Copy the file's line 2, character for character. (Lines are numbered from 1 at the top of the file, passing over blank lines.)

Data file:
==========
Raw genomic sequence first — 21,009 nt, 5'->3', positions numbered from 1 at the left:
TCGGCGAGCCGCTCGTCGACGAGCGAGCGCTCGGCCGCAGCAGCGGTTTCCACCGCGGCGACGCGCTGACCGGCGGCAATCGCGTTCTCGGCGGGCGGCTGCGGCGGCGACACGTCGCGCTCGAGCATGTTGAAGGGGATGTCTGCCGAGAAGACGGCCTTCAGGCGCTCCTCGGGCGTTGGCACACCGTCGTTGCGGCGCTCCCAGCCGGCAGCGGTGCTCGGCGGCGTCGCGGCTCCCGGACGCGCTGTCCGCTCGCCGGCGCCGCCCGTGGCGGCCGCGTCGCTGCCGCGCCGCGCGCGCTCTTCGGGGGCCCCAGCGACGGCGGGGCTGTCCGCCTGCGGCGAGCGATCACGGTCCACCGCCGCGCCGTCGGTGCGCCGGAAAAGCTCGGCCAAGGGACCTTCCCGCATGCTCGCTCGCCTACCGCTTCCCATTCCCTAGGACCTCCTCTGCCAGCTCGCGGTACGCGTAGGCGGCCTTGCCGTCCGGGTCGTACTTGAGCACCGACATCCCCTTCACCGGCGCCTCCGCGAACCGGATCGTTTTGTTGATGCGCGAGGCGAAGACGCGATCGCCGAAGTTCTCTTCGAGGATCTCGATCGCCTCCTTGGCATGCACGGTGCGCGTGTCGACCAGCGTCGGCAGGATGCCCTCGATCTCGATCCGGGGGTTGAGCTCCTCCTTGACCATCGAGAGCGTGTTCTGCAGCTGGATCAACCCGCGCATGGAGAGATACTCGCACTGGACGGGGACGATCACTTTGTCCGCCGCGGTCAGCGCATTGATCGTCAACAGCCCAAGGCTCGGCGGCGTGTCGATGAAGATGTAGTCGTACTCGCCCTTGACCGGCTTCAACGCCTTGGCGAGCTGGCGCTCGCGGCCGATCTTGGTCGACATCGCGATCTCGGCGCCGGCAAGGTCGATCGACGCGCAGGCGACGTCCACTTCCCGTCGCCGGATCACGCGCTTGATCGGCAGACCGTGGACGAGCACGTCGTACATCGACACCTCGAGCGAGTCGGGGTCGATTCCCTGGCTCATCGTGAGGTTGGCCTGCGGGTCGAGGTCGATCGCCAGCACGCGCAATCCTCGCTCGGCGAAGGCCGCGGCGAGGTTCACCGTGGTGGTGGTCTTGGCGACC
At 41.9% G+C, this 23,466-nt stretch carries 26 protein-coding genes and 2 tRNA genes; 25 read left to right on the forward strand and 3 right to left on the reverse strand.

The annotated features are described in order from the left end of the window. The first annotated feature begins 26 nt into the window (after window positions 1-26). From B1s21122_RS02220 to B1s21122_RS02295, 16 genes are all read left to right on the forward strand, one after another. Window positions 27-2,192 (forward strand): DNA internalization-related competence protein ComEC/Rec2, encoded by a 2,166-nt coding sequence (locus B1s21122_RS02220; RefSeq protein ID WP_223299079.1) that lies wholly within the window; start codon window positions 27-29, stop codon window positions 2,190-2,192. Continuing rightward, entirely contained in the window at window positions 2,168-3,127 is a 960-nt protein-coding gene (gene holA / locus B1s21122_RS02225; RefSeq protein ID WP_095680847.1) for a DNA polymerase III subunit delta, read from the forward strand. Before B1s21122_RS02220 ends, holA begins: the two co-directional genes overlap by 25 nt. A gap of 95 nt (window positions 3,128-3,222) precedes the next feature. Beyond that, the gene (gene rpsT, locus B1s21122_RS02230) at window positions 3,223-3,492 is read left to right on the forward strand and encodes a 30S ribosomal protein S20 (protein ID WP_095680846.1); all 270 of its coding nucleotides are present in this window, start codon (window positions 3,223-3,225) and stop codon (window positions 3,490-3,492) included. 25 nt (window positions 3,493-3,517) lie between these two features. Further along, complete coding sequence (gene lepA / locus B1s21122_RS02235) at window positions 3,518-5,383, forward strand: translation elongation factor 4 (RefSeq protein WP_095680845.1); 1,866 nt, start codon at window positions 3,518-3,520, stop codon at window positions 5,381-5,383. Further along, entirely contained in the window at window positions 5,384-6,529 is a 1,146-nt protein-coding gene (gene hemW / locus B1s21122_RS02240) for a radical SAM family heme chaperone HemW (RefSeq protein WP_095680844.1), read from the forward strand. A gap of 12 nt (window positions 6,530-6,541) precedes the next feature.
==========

TCGGCGAGCCGCTCGTCGACGAGCGAGCGCTCGGCCGCAGCAGCGGTTTCCACCGCGGCGACGCGCTGACCGGCGGCAATCGCGTTCTCGGCGGGCGGCTGCGGCGGCGACACGTCGCGCTCGAGCATGTTGAAGGGGATGTCTGCCGAGAAGACGGCCTTCAGGCGCTCCTCGGGCGTTGGCACACCGTCGTTGCGGCGCTCCCAGCCGGCAGCGGTGCTCGGCGGCGTCGCGGCTCCCGGACGCGCTGTCCGCTCGCCGGCGCCGCCCGTGGCGGCCGCGTCGCTGCCGCGCCGCGCGCGCTCTTCGGGGGCCCCAGCGACGGCGGGGCTGTCCGCCTGCGGCGAGCGATCACGGTCCACCGCCGCGCCGTCGGTGCGCCGGAAAAGCTCGGCCAAGGGACCTTCCCGCATGCTCGCTCGCCTACCGCTTCCCATTCCCTAGGACCTCCTCTGCCAGCTCGCGGTACGCGTAGGCGGCCTTGCCGTCCGGGTCGTACTTGAGCACCGACATCCCCTTCACCGGCGCCTCCGCGAACCGGATCGTTTTGTTGATGCGCGAGGCGAAGACGCGATCGCCGAAGTTCTCTTCGAGGATCTCGATCGCCTCCTTGGCATGCACGGTGCGCGTGTCGACCAGCGTCGGCAGGATGCCCTCGATCTCGATCCGGGGGTTGAGCTCCTCCTTGACCATCGAGAGCGTGTTCTGCAGCTGGATCAACCCGCGCATGGAGAGATACTCGCACTGGACGGGGACGATCACTTTGTCCGCCGCGGTCAGCGCATTGATCGTCAACAGCCCAAGGCTCGGCGGCGTGTCGATGAAGATGTAGTCGTACTCGCCCTTGACCGGCTTCAACGCCTTGGCGAGCTGGCGCTCGCGGCCGATCTTGGTCGACATCGCGATCTCGGCGCCGGCAAGGTCGATCGACGCGCAGGCGACGTCCACTTCCCGTCGCCGGATCACGCGCTTGATCGGCAGACCGTGGACGAGCACGTCGTACATCGACACCTCGAGCGAGTCGGGGTCGATTCCCTGGCTCATCGTGAGGTTGGCCTGCGGGTCGAGGTCGATCGCCAGCACGCGCAATCCTCGCTCGGCGAAGGCCGCGGCGAGGTTCACCGTGGTGGTGGTCTTGGCGACC